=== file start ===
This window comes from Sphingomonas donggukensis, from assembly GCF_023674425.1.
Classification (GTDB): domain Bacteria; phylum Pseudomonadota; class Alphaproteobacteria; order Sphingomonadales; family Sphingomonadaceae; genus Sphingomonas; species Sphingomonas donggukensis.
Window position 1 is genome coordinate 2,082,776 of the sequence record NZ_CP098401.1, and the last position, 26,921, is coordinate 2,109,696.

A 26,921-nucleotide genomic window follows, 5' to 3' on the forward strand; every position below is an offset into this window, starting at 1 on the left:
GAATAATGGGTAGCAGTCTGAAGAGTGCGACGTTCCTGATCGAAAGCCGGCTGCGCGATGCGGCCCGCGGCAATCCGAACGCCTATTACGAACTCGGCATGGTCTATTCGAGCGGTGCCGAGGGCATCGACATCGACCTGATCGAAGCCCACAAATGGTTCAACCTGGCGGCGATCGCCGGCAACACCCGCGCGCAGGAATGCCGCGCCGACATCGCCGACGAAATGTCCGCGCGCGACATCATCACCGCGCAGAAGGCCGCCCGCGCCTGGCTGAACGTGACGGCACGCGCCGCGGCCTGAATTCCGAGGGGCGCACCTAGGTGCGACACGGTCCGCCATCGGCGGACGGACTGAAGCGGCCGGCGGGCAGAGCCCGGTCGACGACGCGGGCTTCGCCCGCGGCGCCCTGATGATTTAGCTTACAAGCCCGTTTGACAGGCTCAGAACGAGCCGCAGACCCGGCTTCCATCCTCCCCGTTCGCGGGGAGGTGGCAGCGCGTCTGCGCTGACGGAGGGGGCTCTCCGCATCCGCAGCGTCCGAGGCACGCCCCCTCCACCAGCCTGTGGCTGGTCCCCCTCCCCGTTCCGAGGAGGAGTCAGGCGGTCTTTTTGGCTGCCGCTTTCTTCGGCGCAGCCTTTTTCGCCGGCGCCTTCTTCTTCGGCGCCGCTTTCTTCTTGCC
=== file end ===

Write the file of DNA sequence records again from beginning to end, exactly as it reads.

This window comes from Sphingomonas donggukensis, from assembly GCF_023674425.1.
Classification (GTDB): domain Bacteria; phylum Pseudomonadota; class Alphaproteobacteria; order Sphingomonadales; family Sphingomonadaceae; genus Sphingomonas; species Sphingomonas donggukensis.
Window position 1 is genome coordinate 2,082,776 of the sequence record NZ_CP098401.1, and the last position, 26,921, is coordinate 2,109,696.

A 26,921-nucleotide genomic window follows, 5' to 3' on the forward strand; every position below is an offset into this window, starting at 1 on the left:
GAATAATGGGTAGCAGTCTGAAGAGTGCGACGTTCCTGATCGAAAGCCGGCTGCGCGATGCGGCCCGCGGCAATCCGAACGCCTATTACGAACTCGGCATGGTCTATTCGAGCGGTGCCGAGGGCATCGACATCGACCTGATCGAAGCCCACAAATGGTTCAACCTGGCGGCGATCGCCGGCAACACCCGCGCGCAGGAATGCCGCGCCGACATCGCCGACGAAATGTCCGCGCGCGACATCATCACCGCGCAGAAGGCCGCCCGCGCCTGGCTGAACGTGACGGCACGCGCCGCGGCCTGAATTCCGAGGGGCGCACCTAGGTGCGACACGGTCCGCCATCGGCGGACGGACTGAAGCGGCCGGCGGGCAGAGCCCGGTCGACGACGCGGGCTTCGCCCGCGGCGCCCTGATGATTTAGCTTACAAGCCCGTTTGACAGGCTCAGAACGAGCCGCAGACCCGGCTTCCATCCTCCCCGTTCGCGGGGAGGTGGCAGCGCGTCTGCGCTGACGGAGGGGGCTCTCCGCATCCGCAGCGTCCGAGGCACGCCCCCTCCACCAGCCTGTGGCTGGTCCCCCTCCCCGTTCCGAGGAGGAGTCAGGCGGTCTTTTTGGCTGCCGCTTTCTTCGGCGCAGCCTTTTTCGCCGGCGCCTTCTTCTTCGGCGCCGCTTTCTTCTTGCC